People like me are accused of wanting the shutdown to go on forever, and judging by social media comments, anyone foolish enough to want to protect their own health – by wearing a mask, practicing distancing & isolation, etc. – is some wretched combination of homosexual, commie, and victim of marital betrayal. We are One World, Soros/Gates controlled puppets, a flock of sheeple being led astray by “crisis actor” doctors and nurses conspiring to use the pandemic to make their Cheeto Jesus look bad.
As I have done forever, I have been consuming a bunch of apocalypse narratives lately, and I really need to stop. Some of them, like the latest William Gibson novel Agency and Colson Whitehead’s Zone One, are terrific page-turners that left me feeling hopeless. Ducks, Newburyport is a thousand page stream of anxiousness story about a woman who is certain global catastrophe is just around the corner. Thanks anyway, and it is indeed written superbly, but I’m more than capable of generating my own running commentary on the end times.
HBO’s Westworld started off spiffy enough, but devolved into dreary slaughter and a bleak pile of body parts.
It felt like I was chewing nails. I needed something light, a little pick me up as ’twere. So I pulled down The Plague by Albert Camus.
Amazingly enough, it was just the ticket back into hopefulness. First off, the writing is remarkably sharp. The tone steers clear of the dark spectacle that is common currency in dystopia tales. In its place is a heartfelt humaneness, a depth of feeling that refuses to hide its suffering behind narrative fireworks.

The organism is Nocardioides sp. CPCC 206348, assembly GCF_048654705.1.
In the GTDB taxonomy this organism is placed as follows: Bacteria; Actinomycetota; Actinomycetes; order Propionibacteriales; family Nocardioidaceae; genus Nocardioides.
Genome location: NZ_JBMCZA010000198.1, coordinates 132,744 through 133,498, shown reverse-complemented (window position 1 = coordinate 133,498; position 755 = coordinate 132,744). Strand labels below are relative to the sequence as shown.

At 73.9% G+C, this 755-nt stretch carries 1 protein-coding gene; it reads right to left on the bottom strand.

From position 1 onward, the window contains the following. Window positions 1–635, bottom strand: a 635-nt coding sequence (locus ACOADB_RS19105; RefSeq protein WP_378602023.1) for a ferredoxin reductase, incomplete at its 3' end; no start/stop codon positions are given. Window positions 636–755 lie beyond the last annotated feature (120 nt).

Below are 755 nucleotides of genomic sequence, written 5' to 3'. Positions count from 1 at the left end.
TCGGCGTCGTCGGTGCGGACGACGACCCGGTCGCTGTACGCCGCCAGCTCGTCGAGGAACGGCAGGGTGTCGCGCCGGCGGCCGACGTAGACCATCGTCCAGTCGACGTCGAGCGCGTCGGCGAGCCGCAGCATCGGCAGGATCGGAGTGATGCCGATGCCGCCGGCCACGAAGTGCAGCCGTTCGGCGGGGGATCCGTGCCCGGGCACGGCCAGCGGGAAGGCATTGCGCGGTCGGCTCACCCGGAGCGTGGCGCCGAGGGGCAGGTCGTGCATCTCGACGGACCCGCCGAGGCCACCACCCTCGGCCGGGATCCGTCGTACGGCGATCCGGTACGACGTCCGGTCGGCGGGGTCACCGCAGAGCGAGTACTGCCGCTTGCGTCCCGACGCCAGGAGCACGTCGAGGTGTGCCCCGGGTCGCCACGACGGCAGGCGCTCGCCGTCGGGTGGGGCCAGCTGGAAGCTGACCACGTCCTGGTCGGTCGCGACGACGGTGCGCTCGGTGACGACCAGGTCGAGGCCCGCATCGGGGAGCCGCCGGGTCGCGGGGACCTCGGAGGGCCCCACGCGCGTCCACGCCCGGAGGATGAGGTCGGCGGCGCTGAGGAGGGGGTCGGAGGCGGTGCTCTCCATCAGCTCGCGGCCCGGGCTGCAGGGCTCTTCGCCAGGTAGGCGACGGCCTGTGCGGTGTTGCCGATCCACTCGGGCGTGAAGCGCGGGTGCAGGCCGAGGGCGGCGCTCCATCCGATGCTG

On the last page, the narrator explains that he wrote his account because he wished to…
…bear witness in favor of those plaque-stricken people; so that some memorial of the injustice and outrage done them might endure; and to state quite simply what we learn in a time of pestilence: that there are more things to admire in men than to despise.
– The Plague, Albert Camus
We find a similar tone in Rebecca Solnit’s A Paradise Built in Hell. This examination of community responses to five epic social calamities – from the great San Francisco fire to Katrina – paints a picture of how we might find our best selves in the face of crisis, how we might rise above our habitual indifferences to achieve something greater than the sum of our parts. We need look no farther than the front line medical workers for an example of what that might look like.
One post-dystopic book I’d like to read again soon
“That’s all anybody can do right now. Live. Hold out. Survive. I don’t know whether good times are coming back again. But I know that won’t matter if we don’t survive these times.”
Octavia Butler, Parable of the Sower
That pretty well sums up where I am right now. I despair for the choices and challenges facing my kids and their generation, and I grieve for the thousands who have and will die from the indifference the Trump syndicate has shown towards medical science and human decency.
My optimism is pretty much spent. But I remain too stubborn to surrender hope, no matter how unreasonable that may seem.
Top of the page, yo. Blog motto. It matters a difference.
Also, too: I’m going to bring back the My Favorite World series next week. Because there is still so much astonishingly wonderful stuff to celebrate.